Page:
News: News Releases

  1. 500 Standout Plants for Your Garden, 1 Day in Wooster to Get Them

    WOOSTER, Ohio — Secrest Arboretum has posted lists of the plants you can buy at its May 2 Plant Discovery Day. The selection includes nearly 500 hard-to-find types of trees, shrubs, herbs, annuals and perennials, including about 50 to bid on in oral and silent auctions. Here are some examples. Annuals Coleus mix (pictured below) (photo: iStock), Lavender Lace cuphea, Upright Peach diascia, Diamond Frost euphorbia, Lemon Licorice helichrysum, Atlantis heliotrope, Butterfly Deep Pink impatiens, Lucia Dark Blue lobelia, Augusta Blue Skies nierembergia, Charmed Wine oxalis, Supertunia petunia mix, Sunbini sanvitalia and 50 others. See the full list at go.osu.edu/2015SecrestAnnuals. Perennials Black Scallop ajuga, Royal Red buddleia (butterfly bush), Cruzin Broad Street...
  2. Secrest Arboretum’s Annual Plant Sale Is May 2

    WOOSTER, Ohio — A blueberry bush whose berries are pink. A dwarf, thornless raspberry plant, perfect for a patio planter, that still yields full-size fruit. A shrub, the Japanese orixa, whose leaves in fall turn white. A tree, the Joe Witt striped maple, whose bark resembles a peppermint stick. They’re four of the nearly 500 types of hard-to-find plants you can buy at Secrest Arboretum’s May 2 Plant Discovery Day. “Most are cultivars that you’re not going to find at your local nursery,” said Joe Cochran, the arboretum’s interim director. The annual event, which is a main fundraiser for the arboretum, goes from 9 a.m. to 3 p.m. at Fisher Auditorium at the Ohio Agricultural Research and Development Center, 1680 Madison Ave. in Wooster. It...
  3. salmon with leafy greens

    Chow Line: Diet may play role in chronic inflammation

    Are there foods you can eat to reduce chronic inflammation? Health issues related to chronic inflammation have been getting quite a bit of attention in recent years. Ironically, inflammation is an important part of the immune system — in young people, bouts of inflammation actually help fight off disease and help repair damage from injury or exposure to harmful substances. But according to the National Institutes of Health (more precisely, the National institute on Aging), as people grow older, chronic inflammation often sets in, and it tends to be associated with a whole host of diseases and conditions, including heart disease, arthritis, frailty, type 2 diabetes, physical disability and dementia. The challenge is that the science to help us understand this link is still...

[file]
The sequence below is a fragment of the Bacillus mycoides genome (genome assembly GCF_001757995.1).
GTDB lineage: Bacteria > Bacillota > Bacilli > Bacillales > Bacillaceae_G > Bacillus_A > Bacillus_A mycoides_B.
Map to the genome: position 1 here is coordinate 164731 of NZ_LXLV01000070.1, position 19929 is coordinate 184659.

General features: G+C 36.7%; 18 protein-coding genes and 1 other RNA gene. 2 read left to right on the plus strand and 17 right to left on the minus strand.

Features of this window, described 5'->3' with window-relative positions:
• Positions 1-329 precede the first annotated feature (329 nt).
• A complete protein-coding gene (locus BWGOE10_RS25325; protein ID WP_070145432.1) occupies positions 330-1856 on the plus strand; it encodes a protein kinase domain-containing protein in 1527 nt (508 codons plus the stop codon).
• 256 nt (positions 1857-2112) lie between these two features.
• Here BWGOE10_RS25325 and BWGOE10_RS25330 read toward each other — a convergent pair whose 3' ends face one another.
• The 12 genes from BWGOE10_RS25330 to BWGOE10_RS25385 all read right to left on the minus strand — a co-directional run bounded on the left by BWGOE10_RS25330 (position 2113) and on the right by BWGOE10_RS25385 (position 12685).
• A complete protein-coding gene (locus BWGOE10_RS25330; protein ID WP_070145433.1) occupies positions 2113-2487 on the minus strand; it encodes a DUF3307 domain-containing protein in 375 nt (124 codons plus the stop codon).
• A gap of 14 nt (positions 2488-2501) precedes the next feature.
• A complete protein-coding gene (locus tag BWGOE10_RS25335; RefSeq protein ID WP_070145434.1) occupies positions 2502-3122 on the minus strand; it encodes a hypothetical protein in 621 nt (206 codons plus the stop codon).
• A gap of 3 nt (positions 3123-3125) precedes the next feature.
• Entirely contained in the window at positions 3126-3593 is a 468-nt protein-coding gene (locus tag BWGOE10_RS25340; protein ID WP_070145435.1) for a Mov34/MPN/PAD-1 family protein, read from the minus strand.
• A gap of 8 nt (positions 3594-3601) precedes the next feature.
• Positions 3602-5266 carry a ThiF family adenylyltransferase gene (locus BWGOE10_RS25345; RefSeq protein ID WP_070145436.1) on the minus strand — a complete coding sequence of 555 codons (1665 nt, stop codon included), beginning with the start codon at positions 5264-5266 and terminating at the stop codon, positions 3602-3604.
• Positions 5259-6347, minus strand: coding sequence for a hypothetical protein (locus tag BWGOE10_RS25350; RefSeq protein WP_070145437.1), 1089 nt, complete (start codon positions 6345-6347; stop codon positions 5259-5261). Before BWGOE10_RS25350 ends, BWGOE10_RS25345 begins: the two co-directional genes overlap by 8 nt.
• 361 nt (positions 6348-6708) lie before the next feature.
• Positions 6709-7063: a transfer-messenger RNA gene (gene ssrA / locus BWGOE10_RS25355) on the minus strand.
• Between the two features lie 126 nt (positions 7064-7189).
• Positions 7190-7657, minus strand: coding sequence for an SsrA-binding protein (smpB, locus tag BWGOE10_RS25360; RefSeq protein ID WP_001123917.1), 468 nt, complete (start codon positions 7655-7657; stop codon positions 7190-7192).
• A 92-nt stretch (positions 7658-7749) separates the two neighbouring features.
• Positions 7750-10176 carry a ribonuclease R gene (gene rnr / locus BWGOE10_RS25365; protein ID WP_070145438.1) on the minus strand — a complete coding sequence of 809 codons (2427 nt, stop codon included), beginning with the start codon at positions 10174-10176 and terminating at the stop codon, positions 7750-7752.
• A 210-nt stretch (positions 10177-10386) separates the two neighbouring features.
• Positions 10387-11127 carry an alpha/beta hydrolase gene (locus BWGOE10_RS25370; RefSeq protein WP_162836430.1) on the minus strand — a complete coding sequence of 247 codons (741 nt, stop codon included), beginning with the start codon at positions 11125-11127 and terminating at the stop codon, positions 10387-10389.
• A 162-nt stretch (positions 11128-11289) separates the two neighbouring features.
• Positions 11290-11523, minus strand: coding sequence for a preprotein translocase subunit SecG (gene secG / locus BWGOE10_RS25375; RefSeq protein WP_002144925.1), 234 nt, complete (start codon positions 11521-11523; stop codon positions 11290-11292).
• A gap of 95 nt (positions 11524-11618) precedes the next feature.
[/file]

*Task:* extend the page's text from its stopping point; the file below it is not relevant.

4. State Fair Renovations Prompt New Times, Locations for 2015 Non-livestock 4-H Competitions

    COLUMBUS, Ohio -- For the first time in more than three decades, Ohio 4-H members going to the Ohio State Fair who would normally compete for blue ribbons in the Rhodes Center will find themselves going to a different location. The Ohio Expo Center and State Fair is making improvements at the fairgrounds, demolishing some buildings this year and building a new multipurpose conference center to open in 2016, said Allen Auck, program manager for 4-H events and activities. As a result, the state fair needs the Rhodes Center for other purposes, and Ohio 4-H is adjusting when and where non-livestock project competitions will meet. “We just want to be certain that 4-H members and their families check the schedule and know when and where the events they are selected by their counties to...
  5. ice cream in bowl

    Media Advisory: Experts Available to Speak about Listeria and Ice Cream

    COLUMBUS, Ohio -- Two experts with The Ohio State University’s College of Food, Agricultural, and Environmental Sciences are available to speak about listeria and ice cream in light of two recent recalls, one of which involves Jeni’s Splendid Ice Creams in Columbus. On Tuesday, Blue Bell Creameries of Texas expanded an earlier recall to include all of its products, sold in 23 states. Eight cases of listeriosis in Kansas and Texas, including three deaths, have been linked to Blue Bell products. Today, Jeni’s shut down its stores and recalled all of its products at retail stores due to a test by the Nebraska Department of Agriculture that found listeria in one of Jeni’s products. No illnesses have been associated with Jeni’s ice cream. To learn more...
  6.  Black cutworm. Photo: OSU Extension

    Reports of Large Populations of Black Cutworms, Armyworms in Indiana and Kentucky Signal Potential Concern for Ohio Growers